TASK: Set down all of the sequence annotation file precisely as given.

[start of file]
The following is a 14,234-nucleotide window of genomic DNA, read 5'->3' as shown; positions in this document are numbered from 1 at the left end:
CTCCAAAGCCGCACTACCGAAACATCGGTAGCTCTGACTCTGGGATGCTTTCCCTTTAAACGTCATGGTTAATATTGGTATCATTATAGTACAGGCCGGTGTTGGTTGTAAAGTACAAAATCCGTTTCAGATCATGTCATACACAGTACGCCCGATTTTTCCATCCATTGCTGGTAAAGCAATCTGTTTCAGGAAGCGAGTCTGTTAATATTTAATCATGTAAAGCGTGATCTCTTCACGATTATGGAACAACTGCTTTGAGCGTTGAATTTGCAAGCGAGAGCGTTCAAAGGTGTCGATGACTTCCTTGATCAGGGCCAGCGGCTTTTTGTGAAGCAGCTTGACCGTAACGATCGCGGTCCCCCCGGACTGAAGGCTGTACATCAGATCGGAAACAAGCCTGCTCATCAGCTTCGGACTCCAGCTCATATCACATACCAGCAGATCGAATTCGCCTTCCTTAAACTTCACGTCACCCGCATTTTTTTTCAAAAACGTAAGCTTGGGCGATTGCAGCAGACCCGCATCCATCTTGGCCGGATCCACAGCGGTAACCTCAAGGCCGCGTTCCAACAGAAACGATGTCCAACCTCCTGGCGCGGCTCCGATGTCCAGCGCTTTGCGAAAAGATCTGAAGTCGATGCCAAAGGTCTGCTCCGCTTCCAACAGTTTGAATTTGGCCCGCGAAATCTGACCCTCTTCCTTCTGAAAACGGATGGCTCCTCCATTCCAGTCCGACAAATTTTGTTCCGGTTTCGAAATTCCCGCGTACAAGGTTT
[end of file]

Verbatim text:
The following is a 14,234-nucleotide window of genomic DNA, read 5'->3' as shown; positions in this document are numbered from 1 at the left end:
CTCCAAAGCCGCACTACCGAAACATCGGTAGCTCTGACTCTGGGATGCTTTCCCTTTAAACGTCATGGTTAATATTGGTATCATTATAGTACAGGCCGGTGTTGGTTGTAAAGTACAAAATCCGTTTCAGATCATGTCATACACAGTACGCCCGATTTTTCCATCCATTGCTGGTAAAGCAATCTGTTTCAGGAAGCGAGTCTGTTAATATTTAATCATGTAAAGCGTGATCTCTTCACGATTATGGAACAACTGCTTTGAGCGTTGAATTTGCAAGCGAGAGCGTTCAAAGGTGTCGATGACTTCCTTGATCAGGGCCAGCGGCTTTTTGTGAAGCAGCTTGACCGTAACGATCGCGGTCCCCCCGGACTGAAGGCTGTACATCAGATCGGAAACAAGCCTGCTCATCAGCTTCGGACTCCAGCTCATATCACATACCAGCAGATCGAATTCGCCTTCCTTAAACTTCACGTCACCCGCATTTTTTTTCAAAAACGTAAGCTTGGGCGATTGCAGCAGACCCGCATCCATCTTGGCCGGATCCACAGCGGTAACCTCAAGGCCGCGTTCCAACAGAAACGATGTCCAACCTCCTGGCGCGGCTCCGATGTCCAGCGCTTTGCGAAAAGATCTGAAGTCGATGCCAAAGGTCTGCTCCGCTTCCAACAGTTTGAATTTGGCCCGCGAAATCTGACCCTCTTCCTTCTGAAAACGGATGGCTCCTCCATTCCAGTCCGACAAATTTTGTTCCGGTTTCGAAATTCCCGCGTACAAGGTTT